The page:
Home

The purpose of the Seattle University Project on Family Homelessness is to engage the public in ending family homelessness.  Most people know us because of the Journalism Fellowships on Family Homelessness, which was our first initiative four years ago.

We’ve been up to a lot since then.

Want to learn more? Visit About Us, or link to our blog to see our most up-to-date news. Or, like us on Facebook.

Our biggest projects in early 2015 are the StoryCorps “Finding Our Way” project; The Moth “Home: Lost and Found” project; and supporting the work of our sister project, Film & Family Homelessness.

We hope you’ll find some fresh ideas for how you can work with us to make homelessness among families rare, brief and not repeated.

Thank you for visiting us.

Recent Posts

Journalists Talk About Homelessness at Search for Meaning Book Festival

Kelley and Royale

Two award-winning journalists — featured speakers at the Search for Meaning Book Festival at Seattle University — will give an inside look at the challenges of reporting on homelessness during a special add-on session at the Festival.  “Coffee Talk with Tina Kelley and Rosette Royale” is Saturday, Feb. 28, 2:30 – 3:30 p.m. in Pigott 204.

Festival tickets are required for the keynotes and author sessions, but admission to this intimate conversation is free. The first people in line will receive a complimentary copy of Tina Kelley’s book (see below). Seattle U Communication students, Theology and Ministry students, homelessness advocates and Real Change vendors are encouraged to attend. The session is hosted by the Seattle University Center for Strategic Communications and the School of Theology and Ministry.

Did you know? Seattle University faculty, staff and students, as well as Real Change vendors, can attend the entire Festival for free.  If you are a student, please reserve your Festival tickets at student registration; faculty or staff members, visit faculty and staff registration. Real Change vendors should go to the Registration Tent to register and indicate that they are vendors (bring your badge). For all other community members, tickets to the festival can be purchased for $10.

It is Seattle University’s goal as an institution that cost should not prohibit attendance. If cost would directly prohibit your attendance of Search for Meaning 2015, please contact register@seattleu.edu.

About the Authors: Tina Kelley is a former New York Times, Seattle Times and Seattle Post-Intelligencer reporter, and co-author of the national best-seller about youth homelessness, “Almost Home: Helping Kids Move from Homelessness to Hope.” Rosette Royale is interim editor for Real Change and a Seattle University Journalism Fellow on Family Homelessness, and winner of the national Sigma Delta Chi Award in Feature Writing.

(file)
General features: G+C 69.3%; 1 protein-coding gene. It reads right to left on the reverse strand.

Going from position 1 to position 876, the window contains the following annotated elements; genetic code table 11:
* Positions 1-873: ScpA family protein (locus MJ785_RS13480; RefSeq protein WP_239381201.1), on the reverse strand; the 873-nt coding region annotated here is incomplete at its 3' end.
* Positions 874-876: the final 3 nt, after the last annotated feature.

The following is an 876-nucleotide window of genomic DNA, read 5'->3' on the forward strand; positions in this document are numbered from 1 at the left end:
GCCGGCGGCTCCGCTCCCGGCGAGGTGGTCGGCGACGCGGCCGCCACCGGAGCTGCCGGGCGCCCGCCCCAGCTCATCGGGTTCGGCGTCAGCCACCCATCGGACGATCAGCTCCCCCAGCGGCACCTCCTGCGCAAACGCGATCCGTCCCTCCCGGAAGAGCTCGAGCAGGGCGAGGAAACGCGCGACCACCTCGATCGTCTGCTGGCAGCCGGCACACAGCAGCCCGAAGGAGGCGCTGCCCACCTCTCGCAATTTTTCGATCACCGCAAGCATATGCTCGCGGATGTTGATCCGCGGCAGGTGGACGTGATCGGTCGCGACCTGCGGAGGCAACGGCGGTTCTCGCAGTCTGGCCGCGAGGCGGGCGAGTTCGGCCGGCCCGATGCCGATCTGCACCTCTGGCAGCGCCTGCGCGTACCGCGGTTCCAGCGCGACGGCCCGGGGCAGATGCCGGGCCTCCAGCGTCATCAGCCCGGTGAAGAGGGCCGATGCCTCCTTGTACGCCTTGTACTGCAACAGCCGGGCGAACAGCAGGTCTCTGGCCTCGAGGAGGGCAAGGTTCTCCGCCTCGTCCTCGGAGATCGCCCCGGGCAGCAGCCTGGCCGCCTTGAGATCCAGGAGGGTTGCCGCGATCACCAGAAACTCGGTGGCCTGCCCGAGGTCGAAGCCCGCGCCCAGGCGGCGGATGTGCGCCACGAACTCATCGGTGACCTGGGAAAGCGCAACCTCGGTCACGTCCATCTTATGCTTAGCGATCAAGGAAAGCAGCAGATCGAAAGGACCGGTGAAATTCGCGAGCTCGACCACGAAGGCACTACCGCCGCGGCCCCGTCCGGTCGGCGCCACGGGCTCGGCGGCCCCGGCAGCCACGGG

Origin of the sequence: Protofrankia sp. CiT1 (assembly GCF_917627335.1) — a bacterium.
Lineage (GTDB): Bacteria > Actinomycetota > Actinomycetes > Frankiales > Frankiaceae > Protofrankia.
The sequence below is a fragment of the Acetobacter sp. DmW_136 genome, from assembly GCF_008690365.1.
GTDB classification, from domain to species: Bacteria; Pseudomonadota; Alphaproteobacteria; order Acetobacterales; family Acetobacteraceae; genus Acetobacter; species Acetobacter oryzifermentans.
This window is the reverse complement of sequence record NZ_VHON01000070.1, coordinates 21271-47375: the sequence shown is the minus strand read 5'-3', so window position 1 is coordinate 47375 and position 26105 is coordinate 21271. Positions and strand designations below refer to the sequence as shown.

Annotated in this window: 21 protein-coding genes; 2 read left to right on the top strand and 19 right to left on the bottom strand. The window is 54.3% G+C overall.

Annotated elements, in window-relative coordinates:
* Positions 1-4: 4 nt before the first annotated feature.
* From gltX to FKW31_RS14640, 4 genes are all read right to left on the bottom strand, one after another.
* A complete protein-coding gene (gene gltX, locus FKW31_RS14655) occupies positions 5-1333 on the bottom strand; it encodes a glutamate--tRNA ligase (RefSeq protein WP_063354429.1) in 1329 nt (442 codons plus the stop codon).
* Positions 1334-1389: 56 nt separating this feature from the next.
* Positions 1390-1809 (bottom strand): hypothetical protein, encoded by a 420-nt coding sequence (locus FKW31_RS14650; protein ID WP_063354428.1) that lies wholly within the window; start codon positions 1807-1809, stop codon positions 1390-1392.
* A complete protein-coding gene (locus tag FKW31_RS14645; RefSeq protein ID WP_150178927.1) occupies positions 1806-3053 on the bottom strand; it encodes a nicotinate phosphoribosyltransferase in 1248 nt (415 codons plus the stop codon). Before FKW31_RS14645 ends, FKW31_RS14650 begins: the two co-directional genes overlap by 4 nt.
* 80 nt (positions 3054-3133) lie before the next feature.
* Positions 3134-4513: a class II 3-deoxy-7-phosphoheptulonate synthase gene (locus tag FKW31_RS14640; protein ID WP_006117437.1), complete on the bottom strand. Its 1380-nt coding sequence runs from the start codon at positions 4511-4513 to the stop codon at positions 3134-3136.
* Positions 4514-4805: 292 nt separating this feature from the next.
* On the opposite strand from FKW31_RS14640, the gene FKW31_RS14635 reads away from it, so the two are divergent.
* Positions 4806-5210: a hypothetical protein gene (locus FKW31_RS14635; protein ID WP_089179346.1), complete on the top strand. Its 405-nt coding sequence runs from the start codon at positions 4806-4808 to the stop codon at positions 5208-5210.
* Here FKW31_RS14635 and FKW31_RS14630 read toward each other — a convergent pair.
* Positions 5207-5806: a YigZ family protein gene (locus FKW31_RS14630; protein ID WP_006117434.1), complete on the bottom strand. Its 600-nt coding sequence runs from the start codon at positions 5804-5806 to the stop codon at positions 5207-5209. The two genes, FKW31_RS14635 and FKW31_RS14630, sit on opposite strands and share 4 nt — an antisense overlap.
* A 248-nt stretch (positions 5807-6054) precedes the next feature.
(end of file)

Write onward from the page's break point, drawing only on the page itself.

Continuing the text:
Remember to Come Early! The first 20 people to arrive at the “Coffee Talk” will get free copies of Almost Homewhich profiles six teens experiencing homelessness as they try to reach stability.

Learn more about these fantastic writers — and the other 50-plus authors — at the Festival author page.

About the Festival: Billed as one of Seattle University’s signature events, the Search for Meaning Book Festival is a campus-wide affair that explores what it is to be human, while emphasizing literature and speakers that align with Seattle University’s mission of creating a just and humane world. The festival has everything from books and book signings, to presentations and special sessions that explore topics in depth.

We hope to see you there!

To learn more about the festival, or to register, go here.  For more information about the Coffee Talk, please contact Lisa Gustaveson (gustavel@seattleu.edu) or Catherine Hinrichsen (hinrichc@seattleu.edu).

  1. Richard Lemieux: Tent cities offer hope and help for the homeless Leave a reply
  2. From the Director of the Committee to End Homelessness in King County: Turn the One Night Count into Positive Momentum! Leave a reply
  3. Firesteel Adds New StoryCorps Section to their Website Leave a reply
  4. 3rd Annual Social Media 101 for Housing Advocates Hangout, Jan. 27 – Register Now! Leave a reply
  5. Learn to Hone Your Story About Family Homelessness with “The Moth” Leave a reply
  6. Picturing Child Homelessness: The Challenges Behind “The Big Brain” Leave a reply
  7. Local Story Behind Debut of “@home” on Chicago PBS Station 1 Reply
  8. Washington Youth and Families Fund: Making Homeless Rare, Brief, One-Time Leave a reply
  9. Moving Hearts, Changing Minds About Homeless Students: NAEHCY’s Annual Conference Leave a reply